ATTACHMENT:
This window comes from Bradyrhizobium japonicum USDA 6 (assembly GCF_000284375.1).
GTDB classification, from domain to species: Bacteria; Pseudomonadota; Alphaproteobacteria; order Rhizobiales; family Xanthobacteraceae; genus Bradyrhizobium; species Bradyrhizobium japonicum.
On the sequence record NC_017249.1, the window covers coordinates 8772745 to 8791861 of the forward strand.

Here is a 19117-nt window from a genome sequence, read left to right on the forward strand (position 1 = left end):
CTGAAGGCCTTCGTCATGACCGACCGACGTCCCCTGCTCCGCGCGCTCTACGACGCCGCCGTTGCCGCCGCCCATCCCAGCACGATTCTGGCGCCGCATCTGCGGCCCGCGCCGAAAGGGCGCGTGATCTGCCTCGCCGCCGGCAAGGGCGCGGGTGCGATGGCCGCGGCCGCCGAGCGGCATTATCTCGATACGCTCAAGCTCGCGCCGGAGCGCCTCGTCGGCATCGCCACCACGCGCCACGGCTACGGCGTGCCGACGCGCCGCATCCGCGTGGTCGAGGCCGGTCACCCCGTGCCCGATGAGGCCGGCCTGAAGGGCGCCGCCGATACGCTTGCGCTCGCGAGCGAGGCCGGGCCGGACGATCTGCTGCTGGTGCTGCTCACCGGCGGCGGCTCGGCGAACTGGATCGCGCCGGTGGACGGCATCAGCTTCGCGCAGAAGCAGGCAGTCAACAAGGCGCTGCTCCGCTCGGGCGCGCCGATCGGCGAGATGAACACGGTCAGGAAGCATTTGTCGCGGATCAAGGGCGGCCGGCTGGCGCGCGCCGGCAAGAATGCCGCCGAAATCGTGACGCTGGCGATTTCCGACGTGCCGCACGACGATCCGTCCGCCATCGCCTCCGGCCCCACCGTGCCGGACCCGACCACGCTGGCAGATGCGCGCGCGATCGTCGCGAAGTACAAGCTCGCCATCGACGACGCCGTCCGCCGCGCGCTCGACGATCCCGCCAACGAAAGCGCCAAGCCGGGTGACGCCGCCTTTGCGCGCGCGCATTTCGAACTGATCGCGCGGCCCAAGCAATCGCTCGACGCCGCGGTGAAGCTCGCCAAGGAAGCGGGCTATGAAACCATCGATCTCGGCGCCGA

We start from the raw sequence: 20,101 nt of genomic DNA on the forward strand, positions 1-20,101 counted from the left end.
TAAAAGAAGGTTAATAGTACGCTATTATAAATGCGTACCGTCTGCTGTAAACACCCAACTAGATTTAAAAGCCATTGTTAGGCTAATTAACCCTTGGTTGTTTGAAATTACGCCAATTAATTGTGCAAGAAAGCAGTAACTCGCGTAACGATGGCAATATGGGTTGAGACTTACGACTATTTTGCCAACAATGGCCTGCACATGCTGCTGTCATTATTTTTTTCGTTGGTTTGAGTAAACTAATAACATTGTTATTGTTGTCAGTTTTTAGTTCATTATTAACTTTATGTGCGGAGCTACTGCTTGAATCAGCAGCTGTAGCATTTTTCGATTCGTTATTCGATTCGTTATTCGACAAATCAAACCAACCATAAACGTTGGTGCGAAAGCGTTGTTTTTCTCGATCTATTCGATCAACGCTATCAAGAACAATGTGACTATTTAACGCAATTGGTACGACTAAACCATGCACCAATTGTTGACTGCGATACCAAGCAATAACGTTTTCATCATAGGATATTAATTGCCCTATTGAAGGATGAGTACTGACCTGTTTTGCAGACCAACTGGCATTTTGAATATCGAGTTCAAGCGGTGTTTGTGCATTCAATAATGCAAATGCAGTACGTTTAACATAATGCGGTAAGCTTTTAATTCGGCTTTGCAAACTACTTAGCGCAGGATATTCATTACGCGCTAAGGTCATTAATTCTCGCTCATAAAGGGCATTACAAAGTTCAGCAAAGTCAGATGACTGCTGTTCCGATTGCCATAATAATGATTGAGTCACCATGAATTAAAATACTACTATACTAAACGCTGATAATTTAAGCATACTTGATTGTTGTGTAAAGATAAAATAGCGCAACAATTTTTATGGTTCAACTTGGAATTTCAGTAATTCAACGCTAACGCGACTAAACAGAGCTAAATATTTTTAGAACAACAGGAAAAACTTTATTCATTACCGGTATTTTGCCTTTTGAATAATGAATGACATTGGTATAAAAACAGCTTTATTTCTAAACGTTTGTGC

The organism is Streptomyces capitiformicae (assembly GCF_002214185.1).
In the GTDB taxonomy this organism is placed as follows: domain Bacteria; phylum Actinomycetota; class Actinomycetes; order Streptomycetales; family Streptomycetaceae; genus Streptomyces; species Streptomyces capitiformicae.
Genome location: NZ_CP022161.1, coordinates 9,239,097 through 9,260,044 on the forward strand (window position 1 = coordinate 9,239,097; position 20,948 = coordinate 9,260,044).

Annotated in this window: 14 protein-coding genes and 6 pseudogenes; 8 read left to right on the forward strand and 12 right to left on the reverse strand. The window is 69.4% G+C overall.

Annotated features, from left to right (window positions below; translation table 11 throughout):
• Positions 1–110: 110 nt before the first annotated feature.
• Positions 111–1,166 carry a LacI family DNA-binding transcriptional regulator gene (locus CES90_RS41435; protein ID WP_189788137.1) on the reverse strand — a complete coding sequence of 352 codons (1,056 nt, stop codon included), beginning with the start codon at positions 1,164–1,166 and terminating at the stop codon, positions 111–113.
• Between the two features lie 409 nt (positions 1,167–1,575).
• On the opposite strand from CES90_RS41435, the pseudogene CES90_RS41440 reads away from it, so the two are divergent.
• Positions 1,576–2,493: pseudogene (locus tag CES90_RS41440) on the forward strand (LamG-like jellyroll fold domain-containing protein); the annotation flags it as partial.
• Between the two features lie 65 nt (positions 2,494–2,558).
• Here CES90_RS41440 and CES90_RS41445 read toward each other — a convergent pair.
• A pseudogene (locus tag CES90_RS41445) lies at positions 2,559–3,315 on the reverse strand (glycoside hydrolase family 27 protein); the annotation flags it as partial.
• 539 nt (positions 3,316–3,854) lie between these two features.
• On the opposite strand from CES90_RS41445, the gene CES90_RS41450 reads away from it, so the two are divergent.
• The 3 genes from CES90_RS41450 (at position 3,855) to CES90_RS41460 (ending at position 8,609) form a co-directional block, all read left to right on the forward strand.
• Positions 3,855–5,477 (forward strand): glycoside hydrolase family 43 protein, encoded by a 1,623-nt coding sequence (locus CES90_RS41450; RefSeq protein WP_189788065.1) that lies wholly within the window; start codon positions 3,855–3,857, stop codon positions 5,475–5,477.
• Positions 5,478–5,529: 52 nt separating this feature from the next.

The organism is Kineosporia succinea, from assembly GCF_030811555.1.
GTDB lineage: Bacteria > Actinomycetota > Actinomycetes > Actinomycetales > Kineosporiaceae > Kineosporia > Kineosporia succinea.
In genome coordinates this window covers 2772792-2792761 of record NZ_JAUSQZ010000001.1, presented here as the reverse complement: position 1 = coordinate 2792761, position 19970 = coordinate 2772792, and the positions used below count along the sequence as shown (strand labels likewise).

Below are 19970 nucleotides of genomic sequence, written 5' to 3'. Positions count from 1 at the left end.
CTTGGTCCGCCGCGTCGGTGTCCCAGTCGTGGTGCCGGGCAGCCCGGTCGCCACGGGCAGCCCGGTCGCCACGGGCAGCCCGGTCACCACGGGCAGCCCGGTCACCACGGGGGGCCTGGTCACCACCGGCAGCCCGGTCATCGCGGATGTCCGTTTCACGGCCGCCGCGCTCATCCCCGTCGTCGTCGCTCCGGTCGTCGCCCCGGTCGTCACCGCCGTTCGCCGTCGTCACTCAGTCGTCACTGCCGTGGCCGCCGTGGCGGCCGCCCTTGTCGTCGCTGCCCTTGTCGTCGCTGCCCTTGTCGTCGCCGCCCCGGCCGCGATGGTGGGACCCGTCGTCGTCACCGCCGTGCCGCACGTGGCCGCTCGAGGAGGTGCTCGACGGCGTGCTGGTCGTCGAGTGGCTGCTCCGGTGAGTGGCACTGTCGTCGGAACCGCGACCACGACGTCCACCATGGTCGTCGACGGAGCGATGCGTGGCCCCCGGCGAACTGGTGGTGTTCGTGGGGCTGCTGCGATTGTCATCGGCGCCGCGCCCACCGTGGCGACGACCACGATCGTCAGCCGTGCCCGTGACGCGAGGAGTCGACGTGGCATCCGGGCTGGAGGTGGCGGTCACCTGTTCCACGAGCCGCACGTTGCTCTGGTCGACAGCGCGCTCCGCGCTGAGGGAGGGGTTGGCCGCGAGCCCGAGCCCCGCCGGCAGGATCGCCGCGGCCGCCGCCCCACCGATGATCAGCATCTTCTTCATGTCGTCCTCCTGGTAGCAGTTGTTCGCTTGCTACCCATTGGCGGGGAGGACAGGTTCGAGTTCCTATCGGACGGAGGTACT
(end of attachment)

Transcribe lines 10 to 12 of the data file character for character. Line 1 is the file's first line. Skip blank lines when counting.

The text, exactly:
Genome location: NZ_CP022161.1, coordinates 9,239,097 through 9,260,044 on the forward strand (window position 1 = coordinate 9,239,097; position 20,948 = coordinate 9,260,044).

Annotated in this window: 14 protein-coding genes and 6 pseudogenes; 8 read left to right on the forward strand and 12 right to left on the reverse strand. The window is 69.4% G+C overall.

Annotated features, from left to right (window positions below; translation table 11 throughout):